Mutational changes in S-cone opsin genes common to both nocturnal and cathemeral Aotus monkeys
Article first published online: 25 JAN 2007
© 2007 Wiley-Liss, Inc.
American Journal of Primatology
Volume 69, Issue 7, pages 757–765, July 2007
How to Cite
Levenson, D. H., Fernandez-duque, E., Evans, S. and Jacobs, G. H. (2007), Mutational changes in S-cone opsin genes common to both nocturnal and cathemeral Aotus monkeys. Am. J. Primatol., 69: 757–765. doi: 10.1002/ajp.20402
- Issue published online: 30 MAY 2007
- Article first published online: 25 JAN 2007
- Manuscript Accepted: 14 SEP 2006
- Manuscript Received: 13 JUN 2006
- The National Eye Institute. Grant Number: EY002052
- The Wenner-Gren Foundation
- The L.S.B. Leakey Foundation
- The National Geographic Society
- The Zoological Society of San Diego.
- color vision;
- opsin gene defects;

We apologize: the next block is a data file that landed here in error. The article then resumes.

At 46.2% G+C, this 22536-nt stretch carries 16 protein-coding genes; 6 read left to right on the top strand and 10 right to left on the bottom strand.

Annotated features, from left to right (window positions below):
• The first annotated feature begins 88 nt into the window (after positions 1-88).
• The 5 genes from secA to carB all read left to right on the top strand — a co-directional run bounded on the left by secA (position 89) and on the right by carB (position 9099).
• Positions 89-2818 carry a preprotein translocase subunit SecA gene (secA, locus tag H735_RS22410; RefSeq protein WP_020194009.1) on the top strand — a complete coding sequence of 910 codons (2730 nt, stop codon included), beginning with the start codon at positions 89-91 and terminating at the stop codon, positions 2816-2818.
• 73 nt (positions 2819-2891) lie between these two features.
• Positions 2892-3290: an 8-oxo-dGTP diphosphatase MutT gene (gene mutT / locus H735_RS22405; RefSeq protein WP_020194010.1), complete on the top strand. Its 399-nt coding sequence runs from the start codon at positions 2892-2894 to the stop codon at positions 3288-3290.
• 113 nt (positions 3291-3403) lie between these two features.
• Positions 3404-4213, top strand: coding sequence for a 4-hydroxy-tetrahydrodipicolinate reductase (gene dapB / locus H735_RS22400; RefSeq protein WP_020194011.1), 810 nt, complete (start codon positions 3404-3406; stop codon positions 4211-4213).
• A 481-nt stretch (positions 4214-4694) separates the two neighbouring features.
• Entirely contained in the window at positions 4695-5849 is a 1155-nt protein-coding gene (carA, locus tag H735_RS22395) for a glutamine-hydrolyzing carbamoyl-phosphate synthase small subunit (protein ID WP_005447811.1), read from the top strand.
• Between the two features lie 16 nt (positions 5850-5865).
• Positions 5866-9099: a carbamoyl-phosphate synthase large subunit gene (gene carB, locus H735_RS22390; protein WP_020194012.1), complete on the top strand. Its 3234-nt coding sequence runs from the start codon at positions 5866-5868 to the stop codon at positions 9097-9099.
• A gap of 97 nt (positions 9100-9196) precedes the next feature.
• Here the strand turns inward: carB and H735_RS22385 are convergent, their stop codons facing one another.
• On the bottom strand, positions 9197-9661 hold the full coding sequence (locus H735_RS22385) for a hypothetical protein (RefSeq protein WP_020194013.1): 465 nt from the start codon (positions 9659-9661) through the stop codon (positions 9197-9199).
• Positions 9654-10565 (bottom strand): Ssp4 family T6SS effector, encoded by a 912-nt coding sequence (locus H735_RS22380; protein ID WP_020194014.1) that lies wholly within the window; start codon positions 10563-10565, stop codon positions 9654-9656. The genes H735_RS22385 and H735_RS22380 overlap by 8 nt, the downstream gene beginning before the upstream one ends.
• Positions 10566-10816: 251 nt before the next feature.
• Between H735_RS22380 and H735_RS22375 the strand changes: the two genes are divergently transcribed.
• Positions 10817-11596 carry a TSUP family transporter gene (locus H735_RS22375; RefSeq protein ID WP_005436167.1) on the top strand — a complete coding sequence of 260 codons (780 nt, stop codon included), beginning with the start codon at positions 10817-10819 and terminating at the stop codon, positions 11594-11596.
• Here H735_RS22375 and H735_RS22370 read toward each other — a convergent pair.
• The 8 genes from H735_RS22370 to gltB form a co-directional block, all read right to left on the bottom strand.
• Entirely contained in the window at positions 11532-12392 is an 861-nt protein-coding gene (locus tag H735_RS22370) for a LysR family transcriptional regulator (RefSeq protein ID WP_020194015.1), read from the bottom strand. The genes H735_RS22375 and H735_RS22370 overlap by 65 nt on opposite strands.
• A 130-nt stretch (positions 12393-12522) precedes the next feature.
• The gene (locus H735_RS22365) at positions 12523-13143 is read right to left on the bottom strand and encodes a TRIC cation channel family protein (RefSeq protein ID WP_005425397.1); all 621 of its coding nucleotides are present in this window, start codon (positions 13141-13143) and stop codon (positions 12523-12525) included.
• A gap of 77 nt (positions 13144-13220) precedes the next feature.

Aotus is a platyrrhine primate that has been classically considered to be nocturnal. Earlier research revealed that this animal lacks a color vision capacity because, unlike all other platyrrhine monkeys, Aotus has a defect in the opsin gene that is required to produce short-wavelength sensitive (S) cone photopigment. Consequently, Aotus retains only a single type of cone photopigment. Other mammals have since been found to show similar losses and it has often been speculated that such change is in some fashion tied to nocturnality. Although most species of Aotus are indeed nocturnal, recent observations show that Aotus azarai, an owl monkey species native to portions of Argentina and Paraguay, displays a cathemeral activity pattern being active during daylight hours as frequently as during nighttime hours. We have sequenced portions of the S-cone opsin gene in A. azarai and Aotus nancymaae, the latter a typically nocturnal species. The S-cone opsin genes in both species contain the same fatal defects earlier detected for Aotus trivirgatus. On the basis of the phylogenetic relationships of these three species these results imply that Aotus must have lost a capacity for color vision early in its history and they also suggest that the absence of color vision is not compulsively linked to a nocturnal lifestyle. Am. J. Primatol. 69:757–765, 2007. © 2007 Wiley-Liss, Inc.